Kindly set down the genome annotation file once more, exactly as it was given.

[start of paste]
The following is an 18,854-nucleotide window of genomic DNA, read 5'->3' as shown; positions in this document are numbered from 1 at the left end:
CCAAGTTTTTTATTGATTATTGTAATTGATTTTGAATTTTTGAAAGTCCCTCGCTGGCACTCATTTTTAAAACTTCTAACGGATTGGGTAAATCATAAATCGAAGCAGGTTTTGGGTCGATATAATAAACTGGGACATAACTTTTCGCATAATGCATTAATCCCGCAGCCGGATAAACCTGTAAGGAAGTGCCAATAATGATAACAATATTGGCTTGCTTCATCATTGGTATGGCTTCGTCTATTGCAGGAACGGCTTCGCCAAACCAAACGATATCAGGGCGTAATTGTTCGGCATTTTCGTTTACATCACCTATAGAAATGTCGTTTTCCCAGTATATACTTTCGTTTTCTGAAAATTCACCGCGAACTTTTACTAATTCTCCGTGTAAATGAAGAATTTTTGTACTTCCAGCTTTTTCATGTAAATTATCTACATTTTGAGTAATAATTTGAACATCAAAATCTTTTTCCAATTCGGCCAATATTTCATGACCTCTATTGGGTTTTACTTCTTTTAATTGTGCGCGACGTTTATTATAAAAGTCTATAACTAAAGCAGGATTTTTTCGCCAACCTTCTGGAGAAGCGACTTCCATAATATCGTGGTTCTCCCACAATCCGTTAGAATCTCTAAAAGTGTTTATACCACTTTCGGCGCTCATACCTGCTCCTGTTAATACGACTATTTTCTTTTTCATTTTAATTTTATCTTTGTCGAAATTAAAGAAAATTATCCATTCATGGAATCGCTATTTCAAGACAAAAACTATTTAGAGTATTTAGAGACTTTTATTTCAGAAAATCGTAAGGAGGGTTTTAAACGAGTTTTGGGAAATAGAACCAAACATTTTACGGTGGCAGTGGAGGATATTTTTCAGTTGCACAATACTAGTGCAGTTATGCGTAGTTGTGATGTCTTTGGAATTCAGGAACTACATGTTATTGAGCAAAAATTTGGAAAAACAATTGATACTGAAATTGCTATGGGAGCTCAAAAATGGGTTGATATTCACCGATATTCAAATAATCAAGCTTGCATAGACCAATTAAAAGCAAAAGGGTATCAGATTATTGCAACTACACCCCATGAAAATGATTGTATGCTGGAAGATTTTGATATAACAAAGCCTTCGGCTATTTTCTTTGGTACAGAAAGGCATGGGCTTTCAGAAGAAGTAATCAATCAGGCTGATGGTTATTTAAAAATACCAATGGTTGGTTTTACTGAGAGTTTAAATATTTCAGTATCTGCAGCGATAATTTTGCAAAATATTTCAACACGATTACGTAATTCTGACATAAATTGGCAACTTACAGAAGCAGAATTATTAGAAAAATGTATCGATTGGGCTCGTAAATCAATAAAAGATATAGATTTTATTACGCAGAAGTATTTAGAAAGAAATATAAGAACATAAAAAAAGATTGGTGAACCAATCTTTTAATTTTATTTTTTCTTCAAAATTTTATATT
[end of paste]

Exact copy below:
The following is an 18,854-nucleotide window of genomic DNA, read 5'->3' as shown; positions in this document are numbered from 1 at the left end:
CCAAGTTTTTTATTGATTATTGTAATTGATTTTGAATTTTTGAAAGTCCCTCGCTGGCACTCATTTTTAAAACTTCTAACGGATTGGGTAAATCATAAATCGAAGCAGGTTTTGGGTCGATATAATAAACTGGGACATAACTTTTCGCATAATGCATTAATCCCGCAGCCGGATAAACCTGTAAGGAAGTGCCAATAATGATAACAATATTGGCTTGCTTCATCATTGGTATGGCTTCGTCTATTGCAGGAACGGCTTCGCCAAACCAAACGATATCAGGGCGTAATTGTTCGGCATTTTCGTTTACATCACCTATAGAAATGTCGTTTTCCCAGTATATACTTTCGTTTTCTGAAAATTCACCGCGAACTTTTACTAATTCTCCGTGTAAATGAAGAATTTTTGTACTTCCAGCTTTTTCATGTAAATTATCTACATTTTGAGTAATAATTTGAACATCAAAATCTTTTTCCAATTCGGCCAATATTTCATGACCTCTATTGGGTTTTACTTCTTTTAATTGTGCGCGACGTTTATTATAAAAGTCTATAACTAAAGCAGGATTTTTTCGCCAACCTTCTGGAGAAGCGACTTCCATAATATCGTGGTTCTCCCACAATCCGTTAGAATCTCTAAAAGTGTTTATACCACTTTCGGCGCTCATACCTGCTCCTGTTAATACGACTATTTTCTTTTTCATTTTAATTTTATCTTTGTCGAAATTAAAGAAAATTATCCATTCATGGAATCGCTATTTCAAGACAAAAACTATTTAGAGTATTTAGAGACTTTTATTTCAGAAAATCGTAAGGAGGGTTTTAAACGAGTTTTGGGAAATAGAACCAAACATTTTACGGTGGCAGTGGAGGATATTTTTCAGTTGCACAATACTAGTGCAGTTATGCGTAGTTGTGATGTCTTTGGAATTCAGGAACTACATGTTATTGAGCAAAAATTTGGAAAAACAATTGATACTGAAATTGCTATGGGAGCTCAAAAATGGGTTGATATTCACCGATATTCAAATAATCAAGCTTGCATAGACCAATTAAAAGCAAAAGGGTATCAGATTATTGCAACTACACCCCATGAAAATGATTGTATGCTGGAAGATTTTGATATAACAAAGCCTTCGGCTATTTTCTTTGGTACAGAAAGGCATGGGCTTTCAGAAGAAGTAATCAATCAGGCTGATGGTTATTTAAAAATACCAATGGTTGGTTTTACTGAGAGTTTAAATATTTCAGTATCTGCAGCGATAATTTTGCAAAATATTTCAACACGATTACGTAATTCTGACATAAATTGGCAACTTACAGAAGCAGAATTATTAGAAAAATGTATCGATTGGGCTCGTAAATCAATAAAAGATATAGATTTTATTACGCAGAAGTATTTAGAAAGAAATATAAGAACATAAAAAAAGATTGGTGAACCAATCTTTTAATTTTATTTTTTCTTCAAAATTTTATATT